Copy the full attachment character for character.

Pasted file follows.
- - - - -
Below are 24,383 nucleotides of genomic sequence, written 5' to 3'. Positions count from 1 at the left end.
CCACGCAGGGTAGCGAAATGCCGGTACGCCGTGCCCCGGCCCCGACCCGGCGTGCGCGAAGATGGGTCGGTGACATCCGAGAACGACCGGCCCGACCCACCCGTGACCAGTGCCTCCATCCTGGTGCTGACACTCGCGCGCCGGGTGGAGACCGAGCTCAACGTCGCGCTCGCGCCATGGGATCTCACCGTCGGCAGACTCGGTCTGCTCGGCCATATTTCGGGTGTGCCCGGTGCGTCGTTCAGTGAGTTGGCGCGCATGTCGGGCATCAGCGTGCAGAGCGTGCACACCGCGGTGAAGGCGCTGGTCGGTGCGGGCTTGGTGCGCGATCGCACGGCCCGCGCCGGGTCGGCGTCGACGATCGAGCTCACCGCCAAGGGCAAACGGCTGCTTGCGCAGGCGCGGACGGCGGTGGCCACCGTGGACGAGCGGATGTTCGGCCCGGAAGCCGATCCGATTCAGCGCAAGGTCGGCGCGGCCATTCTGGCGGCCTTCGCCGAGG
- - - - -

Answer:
Below are 24,383 nucleotides of genomic sequence, written 5' to 3'. Positions count from 1 at the left end.
CCACGCAGGGTAGCGAAATGCCGGTACGCCGTGCCCCGGCCCCGACCCGGCGTGCGCGAAGATGGGTCGGTGACATCCGAGAACGACCGGCCCGACCCACCCGTGACCAGTGCCTCCATCCTGGTGCTGACACTCGCGCGCCGGGTGGAGACCGAGCTCAACGTCGCGCTCGCGCCATGGGATCTCACCGTCGGCAGACTCGGTCTGCTCGGCCATATTTCGGGTGTGCCCGGTGCGTCGTTCAGTGAGTTGGCGCGCATGTCGGGCATCAGCGTGCAGAGCGTGCACACCGCGGTGAAGGCGCTGGTCGGTGCGGGCTTGGTGCGCGATCGCACGGCCCGCGCCGGGTCGGCGTCGACGATCGAGCTCACCGCCAAGGGCAAACGGCTGCTTGCGCAGGCGCGGACGGCGGTGGCCACCGTGGACGAGCGGATGTTCGGCCCGGAAGCCGATCCGATTCAGCGCAAGGTCGGCGCGGCCATTCTGGCGGCCTTCGCCGAGG